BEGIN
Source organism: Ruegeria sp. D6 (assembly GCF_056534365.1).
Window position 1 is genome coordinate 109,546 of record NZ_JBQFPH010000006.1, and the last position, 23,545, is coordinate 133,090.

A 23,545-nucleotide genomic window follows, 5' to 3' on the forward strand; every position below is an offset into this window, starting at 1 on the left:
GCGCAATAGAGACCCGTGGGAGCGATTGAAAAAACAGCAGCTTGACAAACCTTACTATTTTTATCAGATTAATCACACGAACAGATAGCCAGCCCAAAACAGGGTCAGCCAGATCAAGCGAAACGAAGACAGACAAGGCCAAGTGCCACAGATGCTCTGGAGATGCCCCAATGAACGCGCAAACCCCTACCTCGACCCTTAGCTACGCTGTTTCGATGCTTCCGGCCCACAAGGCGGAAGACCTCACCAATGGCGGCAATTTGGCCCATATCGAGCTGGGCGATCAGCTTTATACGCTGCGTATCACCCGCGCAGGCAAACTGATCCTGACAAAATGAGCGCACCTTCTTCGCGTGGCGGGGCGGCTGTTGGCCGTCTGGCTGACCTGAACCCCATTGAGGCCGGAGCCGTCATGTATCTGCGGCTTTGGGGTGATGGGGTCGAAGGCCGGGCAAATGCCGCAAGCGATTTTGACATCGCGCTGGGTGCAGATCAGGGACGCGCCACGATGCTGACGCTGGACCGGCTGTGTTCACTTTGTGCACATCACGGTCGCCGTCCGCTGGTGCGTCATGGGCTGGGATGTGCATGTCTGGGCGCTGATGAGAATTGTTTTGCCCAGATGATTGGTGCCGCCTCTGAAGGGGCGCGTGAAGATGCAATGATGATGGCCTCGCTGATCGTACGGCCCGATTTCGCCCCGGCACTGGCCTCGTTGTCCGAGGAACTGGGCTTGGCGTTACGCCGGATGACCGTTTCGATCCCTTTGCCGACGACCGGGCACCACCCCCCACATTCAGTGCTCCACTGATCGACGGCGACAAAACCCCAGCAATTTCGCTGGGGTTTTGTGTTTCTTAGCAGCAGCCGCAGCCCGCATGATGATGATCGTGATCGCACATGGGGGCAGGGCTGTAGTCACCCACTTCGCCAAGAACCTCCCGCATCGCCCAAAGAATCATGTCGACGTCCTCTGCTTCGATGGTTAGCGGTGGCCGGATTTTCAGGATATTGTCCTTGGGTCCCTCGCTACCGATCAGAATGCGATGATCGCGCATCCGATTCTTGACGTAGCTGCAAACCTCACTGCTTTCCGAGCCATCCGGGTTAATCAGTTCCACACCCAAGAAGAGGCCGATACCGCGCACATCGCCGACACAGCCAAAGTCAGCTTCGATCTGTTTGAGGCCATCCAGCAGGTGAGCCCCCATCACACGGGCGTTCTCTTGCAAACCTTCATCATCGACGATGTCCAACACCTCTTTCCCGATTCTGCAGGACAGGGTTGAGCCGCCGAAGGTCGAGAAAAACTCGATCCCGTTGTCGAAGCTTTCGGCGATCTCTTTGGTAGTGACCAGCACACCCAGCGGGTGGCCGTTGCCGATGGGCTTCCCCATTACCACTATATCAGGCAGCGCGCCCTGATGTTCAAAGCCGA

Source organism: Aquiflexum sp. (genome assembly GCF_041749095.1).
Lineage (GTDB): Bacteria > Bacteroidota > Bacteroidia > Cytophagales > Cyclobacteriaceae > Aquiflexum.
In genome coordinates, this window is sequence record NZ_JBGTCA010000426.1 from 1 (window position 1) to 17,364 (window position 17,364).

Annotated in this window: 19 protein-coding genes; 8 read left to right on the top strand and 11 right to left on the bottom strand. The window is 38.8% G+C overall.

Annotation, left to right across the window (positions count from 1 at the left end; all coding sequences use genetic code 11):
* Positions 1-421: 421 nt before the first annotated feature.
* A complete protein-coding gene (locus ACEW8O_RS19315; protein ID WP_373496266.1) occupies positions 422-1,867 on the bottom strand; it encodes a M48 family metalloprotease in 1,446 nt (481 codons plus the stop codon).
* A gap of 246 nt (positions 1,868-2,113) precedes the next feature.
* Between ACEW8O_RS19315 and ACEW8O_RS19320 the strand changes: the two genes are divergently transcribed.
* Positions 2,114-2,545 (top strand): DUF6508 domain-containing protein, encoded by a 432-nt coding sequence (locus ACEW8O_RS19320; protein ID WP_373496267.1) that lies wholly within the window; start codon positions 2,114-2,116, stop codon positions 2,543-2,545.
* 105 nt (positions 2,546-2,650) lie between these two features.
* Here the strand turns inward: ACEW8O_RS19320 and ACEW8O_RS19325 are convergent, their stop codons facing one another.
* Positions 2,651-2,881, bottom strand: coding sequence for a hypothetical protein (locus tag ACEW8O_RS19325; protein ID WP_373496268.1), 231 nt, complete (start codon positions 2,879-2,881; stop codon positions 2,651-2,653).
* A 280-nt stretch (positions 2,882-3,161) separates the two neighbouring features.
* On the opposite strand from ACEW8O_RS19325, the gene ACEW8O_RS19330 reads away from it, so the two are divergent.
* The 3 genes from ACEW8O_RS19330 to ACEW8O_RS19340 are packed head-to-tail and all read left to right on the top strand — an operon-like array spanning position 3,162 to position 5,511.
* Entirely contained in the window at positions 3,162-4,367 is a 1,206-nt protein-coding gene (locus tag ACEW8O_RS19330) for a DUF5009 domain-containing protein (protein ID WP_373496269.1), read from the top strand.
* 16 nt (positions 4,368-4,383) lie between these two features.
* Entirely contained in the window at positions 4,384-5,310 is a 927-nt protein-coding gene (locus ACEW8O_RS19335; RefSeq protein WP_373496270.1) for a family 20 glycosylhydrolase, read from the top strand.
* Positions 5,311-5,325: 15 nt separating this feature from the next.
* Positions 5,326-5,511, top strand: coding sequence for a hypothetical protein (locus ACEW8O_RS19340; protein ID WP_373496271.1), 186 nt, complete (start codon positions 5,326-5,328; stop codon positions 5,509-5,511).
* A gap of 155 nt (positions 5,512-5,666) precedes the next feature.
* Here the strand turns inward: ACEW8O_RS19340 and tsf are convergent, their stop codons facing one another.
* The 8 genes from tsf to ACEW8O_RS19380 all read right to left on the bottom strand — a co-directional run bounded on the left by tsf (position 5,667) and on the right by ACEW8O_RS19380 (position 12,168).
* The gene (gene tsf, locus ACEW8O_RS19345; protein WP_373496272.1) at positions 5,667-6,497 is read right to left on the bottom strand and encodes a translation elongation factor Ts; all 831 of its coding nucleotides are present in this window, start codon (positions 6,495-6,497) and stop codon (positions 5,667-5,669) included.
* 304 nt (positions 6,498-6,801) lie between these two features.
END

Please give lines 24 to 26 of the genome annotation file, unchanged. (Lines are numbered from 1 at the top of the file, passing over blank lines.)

* Positions 5,311-5,325: 15 nt separating this feature from the next.
* Positions 5,326-5,511, top strand: coding sequence for a hypothetical protein (locus ACEW8O_RS19340; protein ID WP_373496271.1), 186 nt, complete (start codon positions 5,326-5,328; stop codon positions 5,509-5,511).
* A gap of 155 nt (positions 5,512-5,666) precedes the next feature.